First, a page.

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#4
[links moved to first post]
Sadly my projects are lost due to an HDD crash... Sad
Fundamental Collection | Vimeo channel | My blog
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#5
I'm the only person I know (offline anyway) who actually owns SACDs so I've done a fair bit of reading about DSD, it's kind of a s***show. The whole thing is completely reliant on noise shaping.

I've read that Ken Rockwell page before but I read it again because I find his stuff as entertainment as it is insightful. His bit about audiophiles is highly amusing...
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#6
Moved all links to the first post, and added some new ones.
Sadly my projects are lost due to an HDD crash... Sad
Fundamental Collection | Vimeo channel | My blog
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#7
Worth noting that all of these considerations are for linear PCM. You could theoretically apply a curve that is then decoded upon playback. There are actually PCM types that do this, but they're meant for nothing more than retaining voice intelligibility, so the quality is too low for practical purposes. But I imagine you could gain a bit of dynamic range safely with a "gamma curve". Also ... splitting into multiple bands and then doing that? Wink

Anyway, my 2 cents ... I'd go 24 bit always, even for publishing. Noise shaping/dithering and all that is kind of a lie imo. With good headphones you can clearly hear the added dithering noise, whether shaped or not. In fact I once did a test and I liked the shaped noise less because it was kind of high and annoying where the normal one was more equal across the frequencies ... but I will acknowledge that this is more relevant for headphones probably than for real world situations. But coming from that, I've retained some skepticism about 16 bit.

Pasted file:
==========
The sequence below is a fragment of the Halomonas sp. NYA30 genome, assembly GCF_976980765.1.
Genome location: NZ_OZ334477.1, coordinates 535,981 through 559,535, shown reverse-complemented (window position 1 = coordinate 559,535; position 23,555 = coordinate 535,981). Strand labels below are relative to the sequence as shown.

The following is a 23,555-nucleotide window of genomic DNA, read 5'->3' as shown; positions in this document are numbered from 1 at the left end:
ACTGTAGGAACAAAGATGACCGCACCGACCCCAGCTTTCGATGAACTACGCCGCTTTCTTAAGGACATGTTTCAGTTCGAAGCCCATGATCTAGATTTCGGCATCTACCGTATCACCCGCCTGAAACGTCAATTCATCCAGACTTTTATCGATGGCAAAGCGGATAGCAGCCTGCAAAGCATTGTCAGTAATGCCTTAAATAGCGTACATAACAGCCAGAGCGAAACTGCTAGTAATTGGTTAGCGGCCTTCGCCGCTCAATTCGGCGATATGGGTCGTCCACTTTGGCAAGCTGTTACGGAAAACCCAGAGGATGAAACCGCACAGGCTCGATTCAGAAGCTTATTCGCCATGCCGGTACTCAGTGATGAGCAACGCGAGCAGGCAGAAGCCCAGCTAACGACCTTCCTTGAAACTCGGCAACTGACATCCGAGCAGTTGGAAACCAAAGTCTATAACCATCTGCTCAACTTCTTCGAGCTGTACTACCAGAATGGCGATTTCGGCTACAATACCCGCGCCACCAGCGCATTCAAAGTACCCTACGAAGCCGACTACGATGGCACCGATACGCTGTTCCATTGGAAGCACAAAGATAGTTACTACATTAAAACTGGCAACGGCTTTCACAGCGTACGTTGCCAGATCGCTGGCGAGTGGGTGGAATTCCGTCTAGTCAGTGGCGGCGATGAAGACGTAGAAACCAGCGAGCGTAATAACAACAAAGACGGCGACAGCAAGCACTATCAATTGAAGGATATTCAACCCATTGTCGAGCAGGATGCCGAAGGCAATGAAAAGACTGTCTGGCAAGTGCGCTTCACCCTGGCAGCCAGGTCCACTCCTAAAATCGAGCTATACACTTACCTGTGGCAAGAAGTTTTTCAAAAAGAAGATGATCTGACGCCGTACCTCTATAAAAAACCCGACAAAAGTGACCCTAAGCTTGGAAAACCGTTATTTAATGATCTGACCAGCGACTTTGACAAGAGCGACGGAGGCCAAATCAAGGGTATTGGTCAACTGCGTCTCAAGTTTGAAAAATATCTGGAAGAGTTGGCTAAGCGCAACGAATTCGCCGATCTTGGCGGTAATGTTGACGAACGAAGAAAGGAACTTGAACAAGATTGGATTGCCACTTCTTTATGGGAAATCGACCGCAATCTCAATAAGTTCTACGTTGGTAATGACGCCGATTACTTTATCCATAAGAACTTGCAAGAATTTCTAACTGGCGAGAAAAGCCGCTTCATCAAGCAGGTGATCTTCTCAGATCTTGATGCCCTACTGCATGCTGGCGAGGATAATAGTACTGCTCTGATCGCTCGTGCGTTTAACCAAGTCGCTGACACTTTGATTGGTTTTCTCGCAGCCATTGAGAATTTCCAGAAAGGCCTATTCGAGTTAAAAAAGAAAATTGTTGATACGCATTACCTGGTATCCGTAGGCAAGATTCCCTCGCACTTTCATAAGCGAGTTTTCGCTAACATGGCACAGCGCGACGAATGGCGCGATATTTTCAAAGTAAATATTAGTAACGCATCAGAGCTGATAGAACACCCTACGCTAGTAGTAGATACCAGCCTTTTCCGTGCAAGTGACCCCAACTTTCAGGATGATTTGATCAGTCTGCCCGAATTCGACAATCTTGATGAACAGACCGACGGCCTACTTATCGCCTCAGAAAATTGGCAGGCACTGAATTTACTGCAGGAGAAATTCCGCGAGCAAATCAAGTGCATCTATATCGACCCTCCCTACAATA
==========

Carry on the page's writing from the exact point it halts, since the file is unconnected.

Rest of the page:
Also this all depends on your reference level. Aka just how loud is the highest peak?

The only times I'd personally stay at 16 bit is if the original audio was 16 bit to begin with, like with digital LPCM sources like a Laserdisc at 16 bit. Though ... sometimes I wonder if the resampling alone might not introduce some kind of noise that adds to the noise floor. But I haven't done a test about this.
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#8
https://wiki.xiph.org/Videos/Digital_Show_and_Tell

Watch the video, is an eye opener!

Waiting for your comment after you watched it... let's say, in about half an hour? Wink
Sadly my projects are lost due to an HDD crash... Sad
Fundamental Collection | Vimeo channel | My blog
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#9
Not in the mood to watch that, but it's possible I've seen it before.
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#10
OK, but I strongly advice to watch it ASAP - you know, I was a "believer" once, but now, with quite some experience, I follow only one rule: "TRUSTNO1"! That means, do not trust me, nor the authors of this video or of the other posts and papers I linked, but trust not also the marketing... the latter at least has something to earn to lie!
Sadly my projects are lost due to an HDD crash... Sad
Fundamental Collection | Vimeo channel | My blog